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Executive Functioning & Adult ADHD Support

While ADHD stands for Attention Deficit Hyperactivity Disorder, Dr. Russel Barkley, one of the leading ADHD researcher clarifies that the name does those with the disorder an injustice as it misses the key element of what ADHD is, an Executive Functioning Disorder.


Executive functioning refers to a set of cognitive processes that are responsible for planning, organizing, initiating, and regulating behaviors necessary to achieve goals. It involves various skills such as time management, attention, working memory, impulse control, decision-making, and problem-solving. Essentially, executive functioning helps individuals manage their thoughts, actions, and emotions to accomplish tasks effectively.

Some ways ADHD affects executive functioning:

  • Attention and Focus: Individuals with ADHD may struggle with sustaining attention, getting easily distracted by external stimuli or internal thoughts. They may find it challenging to stay focused on tasks, leading to difficulties in completing them efficiently.

  • Organization and Planning: ADHD can make it difficult to establish and maintain organizational systems. Individuals may struggle with organizing tasks, materials, and time. Planning ahead, setting goals, and breaking tasks into manageable steps can be challenging.

  • Time Management: Time perception and time management skills can be affected by ADHD. Individuals may struggle with estimating how long tasks will take, meeting deadlines, and effectively managing their time. Procrastination and difficulties with prioritizing tasks may also be common.

  • Working Memory: Working memory involves holding and manipulating information in mind. People with ADHD may experience difficulties with working memory, impacting their ability to follow multi-step instructions, retain information, and keep track of details while completing tasks.

  • Impulse Control: Impulsivity is a hallmark symptom of ADHD. It can manifest as acting without thinking, interrupting others, or difficulty controlling immediate desires. Impulse control challenges can impact decision-making, social interactions, and self-regulation.

  • Emotional Regulation: Individuals with ADHD may experience difficulties regulating their emotions, leading to emotional impulsivity or heightened emotional responses. These challenges can affect their ability to manage stress, handle frustration, and adapt to changes effectively.

While medications can be a crucial part in managing ADHD symptoms, psychotherapy can play a vital role in addressing these difficulties by providing strategies and support to improve executive functioning skills and overall functioning in daily life and to help gain self-acceptance.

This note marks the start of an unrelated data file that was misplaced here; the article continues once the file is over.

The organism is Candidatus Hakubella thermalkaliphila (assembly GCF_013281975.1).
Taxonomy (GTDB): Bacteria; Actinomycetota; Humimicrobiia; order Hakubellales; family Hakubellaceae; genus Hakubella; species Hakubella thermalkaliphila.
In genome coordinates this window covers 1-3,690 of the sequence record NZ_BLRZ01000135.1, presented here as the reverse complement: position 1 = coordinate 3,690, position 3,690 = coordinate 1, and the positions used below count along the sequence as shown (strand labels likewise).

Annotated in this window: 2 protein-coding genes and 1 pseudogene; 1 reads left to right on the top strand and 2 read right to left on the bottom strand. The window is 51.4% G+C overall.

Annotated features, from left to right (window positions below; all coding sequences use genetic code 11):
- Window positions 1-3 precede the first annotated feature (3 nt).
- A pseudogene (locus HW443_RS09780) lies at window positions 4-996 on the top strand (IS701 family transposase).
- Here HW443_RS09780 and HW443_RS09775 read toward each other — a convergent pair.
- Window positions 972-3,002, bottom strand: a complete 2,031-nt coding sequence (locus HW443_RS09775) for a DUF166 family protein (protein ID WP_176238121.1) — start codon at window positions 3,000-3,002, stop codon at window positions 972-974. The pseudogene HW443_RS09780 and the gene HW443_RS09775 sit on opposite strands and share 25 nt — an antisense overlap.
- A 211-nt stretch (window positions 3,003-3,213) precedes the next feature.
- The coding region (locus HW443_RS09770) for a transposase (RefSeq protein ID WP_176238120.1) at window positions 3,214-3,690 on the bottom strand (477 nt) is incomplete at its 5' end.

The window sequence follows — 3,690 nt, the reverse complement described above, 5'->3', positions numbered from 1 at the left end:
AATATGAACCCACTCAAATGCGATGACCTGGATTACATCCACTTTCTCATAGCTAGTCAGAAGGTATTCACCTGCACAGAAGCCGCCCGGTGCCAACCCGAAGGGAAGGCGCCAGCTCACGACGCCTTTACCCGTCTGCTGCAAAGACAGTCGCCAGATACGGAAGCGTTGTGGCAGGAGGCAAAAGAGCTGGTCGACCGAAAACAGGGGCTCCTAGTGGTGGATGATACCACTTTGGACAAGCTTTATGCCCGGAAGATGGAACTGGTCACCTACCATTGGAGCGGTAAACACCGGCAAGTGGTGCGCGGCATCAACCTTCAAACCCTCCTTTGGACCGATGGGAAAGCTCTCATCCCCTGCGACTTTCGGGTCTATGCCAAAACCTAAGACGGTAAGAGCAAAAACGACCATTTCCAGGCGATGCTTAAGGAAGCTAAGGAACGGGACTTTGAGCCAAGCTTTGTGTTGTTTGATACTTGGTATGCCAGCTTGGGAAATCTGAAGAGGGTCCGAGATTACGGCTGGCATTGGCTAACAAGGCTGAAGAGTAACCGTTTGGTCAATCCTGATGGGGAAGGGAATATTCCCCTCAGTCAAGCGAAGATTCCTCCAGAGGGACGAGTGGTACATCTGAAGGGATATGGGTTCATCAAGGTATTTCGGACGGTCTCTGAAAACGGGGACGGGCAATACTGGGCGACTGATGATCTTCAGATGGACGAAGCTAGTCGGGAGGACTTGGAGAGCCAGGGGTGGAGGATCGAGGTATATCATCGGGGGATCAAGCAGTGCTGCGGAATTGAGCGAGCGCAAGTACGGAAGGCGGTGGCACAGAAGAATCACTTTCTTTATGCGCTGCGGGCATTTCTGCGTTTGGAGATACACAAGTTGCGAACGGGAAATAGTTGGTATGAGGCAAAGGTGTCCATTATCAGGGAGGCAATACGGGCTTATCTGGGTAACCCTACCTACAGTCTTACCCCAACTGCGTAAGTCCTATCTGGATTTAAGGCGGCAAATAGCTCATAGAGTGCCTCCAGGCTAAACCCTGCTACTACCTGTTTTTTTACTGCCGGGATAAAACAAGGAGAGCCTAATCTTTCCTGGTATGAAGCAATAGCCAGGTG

Therapy can help you…

  • Gain a deeper understanding of ADHD and its impact on executive functioning skills such as organization, time management, planning, and decision-making. Through therapy, we'll explore the unique ways ADHD manifests in your life, and develop personalized strategies to address challenges and unlock your full potential.

  • Developing practical skills and tools to improve focus, attention, and impulse control. We'll work together to establish effective routines, implement strategies for task prioritization, and develop organizational systems tailored to your specific needs. With therapy, you can enhance your productivity and achieve your goals with greater ease.

  • Building resilience and self-regulation by helping you learn how to manage frustration, setbacks, and emotional dysregulation commonly associated with ADHD. Therapy can provide valuable coping mechanisms, stress management techniques, and emotional regulation strategies. Together, we'll foster resilience and equip you with the skills to navigate life's challenges with confidence.

  • Cultivate self-compassion and understand that ADHD is not a character flaw or a reflection of your worth. Therapy offers a safe and non-judgmental space to explore your feelings, develop self-compassion, and challenge negative self-perceptions. Through this journey, you'll learn to embrace your strengths and appreciate the unique qualities that make you who you are.

  • ADHD can bring about feelings of shame and a sense of being misunderstood. Therapy provides a supportive environment to process these emotions, challenge societal stigmas, and build a positive self-image. Together, we'll focus on reframing negative narratives and fostering self-acceptance.

  • ADHD often brings a range of strengths such as creativity, out-of-the-box thinking, and hyperfocus. Through therapy, we'll identify and celebrate these unique strengths, helping you reframe challenges as opportunities for growth. You'll develop a renewed sense of self-worth and embrace your abilities with pride.

A very informative and long (but divided into small parts) lecture by leading ADHD researcher Dr. Russel Barkley about what ADHD is and isn't. 

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